For a long time, Flickr has been a power house in the photo sharing game, but their mobile apps haven’t been on par with their desktop experience. Today, they’re trying to change that with a brand new iPhone app and it looks promising. Very promising.
The new Flickr iPhone app tries to encompass many of the best elements from other popular photo apps. Like Instagram, it allows you to instantly upload photos and add those oh-so-important retro filters everyone has jumped on board with. Like Camera+ and Camera Awesome, it has a pretty robust suite of actual photo editing tools powered by Aviary. And, like 500PX, it has an incredibly slick interface for browsing images.
There’s a camera utility built directly into the app that lets you separate your AF and AE lock, which comes in handy if you’re trying to do something like create a vignette. The editing tools are very good, but they don’t load quite as quickly as you might be used to with other editors. They’re not slow, just not instantaneous. But, I’ll take the ability to make real edits over being shoe-horned into a series of pre-baked filters almost every time.
But beyond all of that, they claim to be keeping the focus on the photos. You can zoom in on photos by simply turning the phone into landscape mode. Instagram doesn’t let you zoom at all, so that’s a big advantage right there. You can also “flip a photo over” and see its stats like EXIF data and all of its comments and favorites.
The photos are presented in a “justified” format, which means they don’t have to be cropped or converted to a certain aspect ratio to show up right on the page. The photos also load very quickly, which is essential in any app, but even more so on one meant for photo browsing.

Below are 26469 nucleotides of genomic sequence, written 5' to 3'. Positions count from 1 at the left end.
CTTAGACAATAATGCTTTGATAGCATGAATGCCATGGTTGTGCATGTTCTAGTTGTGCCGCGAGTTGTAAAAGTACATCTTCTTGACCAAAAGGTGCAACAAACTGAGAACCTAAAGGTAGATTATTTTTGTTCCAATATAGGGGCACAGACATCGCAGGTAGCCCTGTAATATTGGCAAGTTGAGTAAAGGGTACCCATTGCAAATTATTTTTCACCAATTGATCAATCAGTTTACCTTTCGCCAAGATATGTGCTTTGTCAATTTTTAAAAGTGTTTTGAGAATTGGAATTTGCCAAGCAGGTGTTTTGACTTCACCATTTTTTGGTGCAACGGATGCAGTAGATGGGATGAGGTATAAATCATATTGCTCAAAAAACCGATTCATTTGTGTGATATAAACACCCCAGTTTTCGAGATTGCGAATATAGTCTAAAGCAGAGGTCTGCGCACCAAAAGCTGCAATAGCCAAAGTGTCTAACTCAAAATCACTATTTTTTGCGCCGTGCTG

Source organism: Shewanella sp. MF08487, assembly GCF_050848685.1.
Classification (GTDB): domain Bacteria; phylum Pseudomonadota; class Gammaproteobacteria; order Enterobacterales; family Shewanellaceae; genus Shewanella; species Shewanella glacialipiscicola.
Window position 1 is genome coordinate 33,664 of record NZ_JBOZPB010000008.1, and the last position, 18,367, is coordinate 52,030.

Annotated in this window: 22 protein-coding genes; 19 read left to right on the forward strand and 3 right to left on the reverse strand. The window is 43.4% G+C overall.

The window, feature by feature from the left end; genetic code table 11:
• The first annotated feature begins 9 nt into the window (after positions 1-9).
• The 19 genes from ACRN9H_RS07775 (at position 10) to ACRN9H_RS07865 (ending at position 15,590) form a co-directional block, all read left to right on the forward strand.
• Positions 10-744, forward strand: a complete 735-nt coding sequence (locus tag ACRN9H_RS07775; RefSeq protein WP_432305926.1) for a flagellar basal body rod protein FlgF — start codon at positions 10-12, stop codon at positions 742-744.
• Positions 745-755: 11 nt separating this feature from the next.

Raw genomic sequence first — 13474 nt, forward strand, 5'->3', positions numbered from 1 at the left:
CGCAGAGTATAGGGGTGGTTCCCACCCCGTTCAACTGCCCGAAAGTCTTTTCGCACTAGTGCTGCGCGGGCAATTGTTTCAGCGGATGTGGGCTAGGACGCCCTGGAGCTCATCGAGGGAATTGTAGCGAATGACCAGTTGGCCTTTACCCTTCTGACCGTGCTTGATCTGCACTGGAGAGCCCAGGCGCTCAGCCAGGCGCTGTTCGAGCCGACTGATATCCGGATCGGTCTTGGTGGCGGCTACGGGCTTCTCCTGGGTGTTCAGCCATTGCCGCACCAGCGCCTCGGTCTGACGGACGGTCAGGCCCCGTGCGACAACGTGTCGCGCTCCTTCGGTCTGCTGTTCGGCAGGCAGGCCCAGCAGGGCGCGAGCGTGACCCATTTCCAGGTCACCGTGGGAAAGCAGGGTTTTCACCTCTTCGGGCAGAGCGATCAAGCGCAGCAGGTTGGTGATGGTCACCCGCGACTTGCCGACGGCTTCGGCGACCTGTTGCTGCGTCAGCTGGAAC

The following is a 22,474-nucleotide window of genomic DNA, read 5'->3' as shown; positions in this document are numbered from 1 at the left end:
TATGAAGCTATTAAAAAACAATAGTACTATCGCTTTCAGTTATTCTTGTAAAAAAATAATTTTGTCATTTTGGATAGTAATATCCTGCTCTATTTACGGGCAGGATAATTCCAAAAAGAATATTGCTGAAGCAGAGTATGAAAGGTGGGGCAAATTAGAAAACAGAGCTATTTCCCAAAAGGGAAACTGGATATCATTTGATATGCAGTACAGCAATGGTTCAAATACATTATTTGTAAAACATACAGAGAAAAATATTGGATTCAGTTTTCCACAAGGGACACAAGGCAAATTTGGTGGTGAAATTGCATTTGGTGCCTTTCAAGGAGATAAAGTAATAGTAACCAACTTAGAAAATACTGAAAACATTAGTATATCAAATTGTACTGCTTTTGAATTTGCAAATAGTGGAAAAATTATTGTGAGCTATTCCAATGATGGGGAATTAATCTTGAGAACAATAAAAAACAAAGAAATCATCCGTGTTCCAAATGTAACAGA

The app is tied heavily into the other social media networks likes Facebook and Twitter in an effort to make it part of a total social media suite rather than a do-all. That’s made even more interesting by the timing. Flickr is releasing their app just as Instagram and Twitter have grown apart, making sharing more difficult.
I got a chance to talk to some Yahoo! execs before the launch of the app and the company sounds genuinely enthusiastic about the new presentation. There’s a new look for the Flickr site as well, but the app and the site still remain independent experiences. The iPhone is the number one camera on Flickr, which now has more than 8 billion photos, though, so mobile is clearly a big part of their strategy going forward.
You can get the Flickr app for free in the App Store now. As for the Android users, an update is in the works to bring the Android app up to speed. Sadly, there’s no iPad version yet, but that will likely be even better looking than the iPhone app when it drops somewhere down the line.
Are you still an active Flickr user? Would you consider switching to Flickr mobile from Instagram for the promise of better-looking photos?